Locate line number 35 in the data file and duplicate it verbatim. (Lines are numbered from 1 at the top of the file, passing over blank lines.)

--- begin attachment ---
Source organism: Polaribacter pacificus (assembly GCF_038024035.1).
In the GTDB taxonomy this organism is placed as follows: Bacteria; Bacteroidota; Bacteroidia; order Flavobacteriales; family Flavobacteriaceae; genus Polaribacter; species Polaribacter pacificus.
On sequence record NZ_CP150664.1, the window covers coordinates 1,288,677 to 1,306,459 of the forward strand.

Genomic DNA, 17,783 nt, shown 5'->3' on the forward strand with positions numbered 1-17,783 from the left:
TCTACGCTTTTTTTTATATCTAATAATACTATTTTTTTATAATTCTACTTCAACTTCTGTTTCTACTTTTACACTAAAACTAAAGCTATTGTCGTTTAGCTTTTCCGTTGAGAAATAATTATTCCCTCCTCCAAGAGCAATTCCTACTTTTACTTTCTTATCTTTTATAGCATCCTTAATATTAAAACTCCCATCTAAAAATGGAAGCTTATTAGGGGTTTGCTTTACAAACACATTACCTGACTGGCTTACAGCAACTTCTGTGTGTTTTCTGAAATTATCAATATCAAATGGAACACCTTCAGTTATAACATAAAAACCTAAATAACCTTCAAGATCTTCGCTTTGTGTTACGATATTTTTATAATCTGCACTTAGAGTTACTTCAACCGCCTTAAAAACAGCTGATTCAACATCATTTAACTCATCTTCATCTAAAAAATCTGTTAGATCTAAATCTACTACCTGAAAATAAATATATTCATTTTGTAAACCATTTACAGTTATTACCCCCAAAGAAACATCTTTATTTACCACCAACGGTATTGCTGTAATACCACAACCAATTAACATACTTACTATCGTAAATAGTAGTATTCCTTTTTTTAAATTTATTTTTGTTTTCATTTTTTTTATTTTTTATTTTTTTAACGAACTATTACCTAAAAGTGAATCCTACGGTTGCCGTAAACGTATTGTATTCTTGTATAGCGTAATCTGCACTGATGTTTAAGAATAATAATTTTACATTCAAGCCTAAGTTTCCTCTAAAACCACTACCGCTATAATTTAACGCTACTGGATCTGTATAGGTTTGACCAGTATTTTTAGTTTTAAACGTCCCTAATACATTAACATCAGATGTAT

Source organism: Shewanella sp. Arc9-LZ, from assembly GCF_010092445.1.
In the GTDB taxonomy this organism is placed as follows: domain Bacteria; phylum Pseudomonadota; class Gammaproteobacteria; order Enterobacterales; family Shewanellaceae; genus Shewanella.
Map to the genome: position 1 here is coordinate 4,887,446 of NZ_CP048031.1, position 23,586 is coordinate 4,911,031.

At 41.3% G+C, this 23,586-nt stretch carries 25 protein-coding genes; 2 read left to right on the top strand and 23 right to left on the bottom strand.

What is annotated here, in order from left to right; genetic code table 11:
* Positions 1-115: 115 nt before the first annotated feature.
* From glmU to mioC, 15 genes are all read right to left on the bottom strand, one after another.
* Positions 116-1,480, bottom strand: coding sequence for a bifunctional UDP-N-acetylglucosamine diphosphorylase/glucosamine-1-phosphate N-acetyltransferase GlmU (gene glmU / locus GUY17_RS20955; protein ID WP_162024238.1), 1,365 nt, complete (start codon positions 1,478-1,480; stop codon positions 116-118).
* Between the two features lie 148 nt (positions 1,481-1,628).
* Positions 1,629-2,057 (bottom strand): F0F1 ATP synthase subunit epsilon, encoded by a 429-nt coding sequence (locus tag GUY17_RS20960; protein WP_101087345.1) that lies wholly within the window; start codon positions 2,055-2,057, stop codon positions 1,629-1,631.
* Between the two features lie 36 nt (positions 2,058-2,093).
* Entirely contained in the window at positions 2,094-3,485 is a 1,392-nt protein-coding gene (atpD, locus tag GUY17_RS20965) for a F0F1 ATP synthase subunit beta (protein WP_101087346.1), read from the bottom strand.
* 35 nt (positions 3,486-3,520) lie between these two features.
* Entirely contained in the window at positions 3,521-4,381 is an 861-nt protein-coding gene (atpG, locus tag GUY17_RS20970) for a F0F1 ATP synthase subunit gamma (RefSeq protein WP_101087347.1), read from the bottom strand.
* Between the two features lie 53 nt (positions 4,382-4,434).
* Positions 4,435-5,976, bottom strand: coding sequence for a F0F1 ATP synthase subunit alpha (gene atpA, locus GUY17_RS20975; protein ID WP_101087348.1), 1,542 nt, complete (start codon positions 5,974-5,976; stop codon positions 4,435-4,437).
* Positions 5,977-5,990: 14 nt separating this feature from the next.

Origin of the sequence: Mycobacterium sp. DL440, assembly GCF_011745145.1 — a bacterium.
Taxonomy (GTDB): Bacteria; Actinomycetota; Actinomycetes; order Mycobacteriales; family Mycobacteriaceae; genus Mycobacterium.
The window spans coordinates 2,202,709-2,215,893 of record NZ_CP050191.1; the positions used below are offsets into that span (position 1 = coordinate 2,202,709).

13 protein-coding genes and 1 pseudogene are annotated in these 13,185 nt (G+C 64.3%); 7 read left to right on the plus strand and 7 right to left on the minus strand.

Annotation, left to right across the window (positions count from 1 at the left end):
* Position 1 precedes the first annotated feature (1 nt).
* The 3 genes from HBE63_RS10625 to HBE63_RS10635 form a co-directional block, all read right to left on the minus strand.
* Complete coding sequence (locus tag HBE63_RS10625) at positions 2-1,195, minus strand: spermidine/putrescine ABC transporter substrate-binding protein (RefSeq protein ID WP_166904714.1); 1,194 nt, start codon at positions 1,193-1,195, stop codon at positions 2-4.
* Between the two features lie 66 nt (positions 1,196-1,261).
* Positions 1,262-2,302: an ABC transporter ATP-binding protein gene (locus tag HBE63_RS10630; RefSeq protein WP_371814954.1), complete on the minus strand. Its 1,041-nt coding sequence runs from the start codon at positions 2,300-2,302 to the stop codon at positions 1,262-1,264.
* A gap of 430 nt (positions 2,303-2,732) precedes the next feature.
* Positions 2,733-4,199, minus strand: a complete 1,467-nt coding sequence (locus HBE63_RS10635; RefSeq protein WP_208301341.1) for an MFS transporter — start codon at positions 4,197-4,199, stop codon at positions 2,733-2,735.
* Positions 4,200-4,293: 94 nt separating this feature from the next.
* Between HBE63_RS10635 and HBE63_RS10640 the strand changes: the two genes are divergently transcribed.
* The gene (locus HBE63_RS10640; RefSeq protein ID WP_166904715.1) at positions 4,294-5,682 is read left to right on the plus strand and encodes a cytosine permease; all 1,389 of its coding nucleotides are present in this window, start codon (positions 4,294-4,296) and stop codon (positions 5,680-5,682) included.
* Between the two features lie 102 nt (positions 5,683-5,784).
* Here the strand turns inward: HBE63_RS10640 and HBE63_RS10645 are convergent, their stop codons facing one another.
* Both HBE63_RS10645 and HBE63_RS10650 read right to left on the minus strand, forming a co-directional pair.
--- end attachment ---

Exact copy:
* Positions 4,200-4,293: 94 nt separating this feature from the next.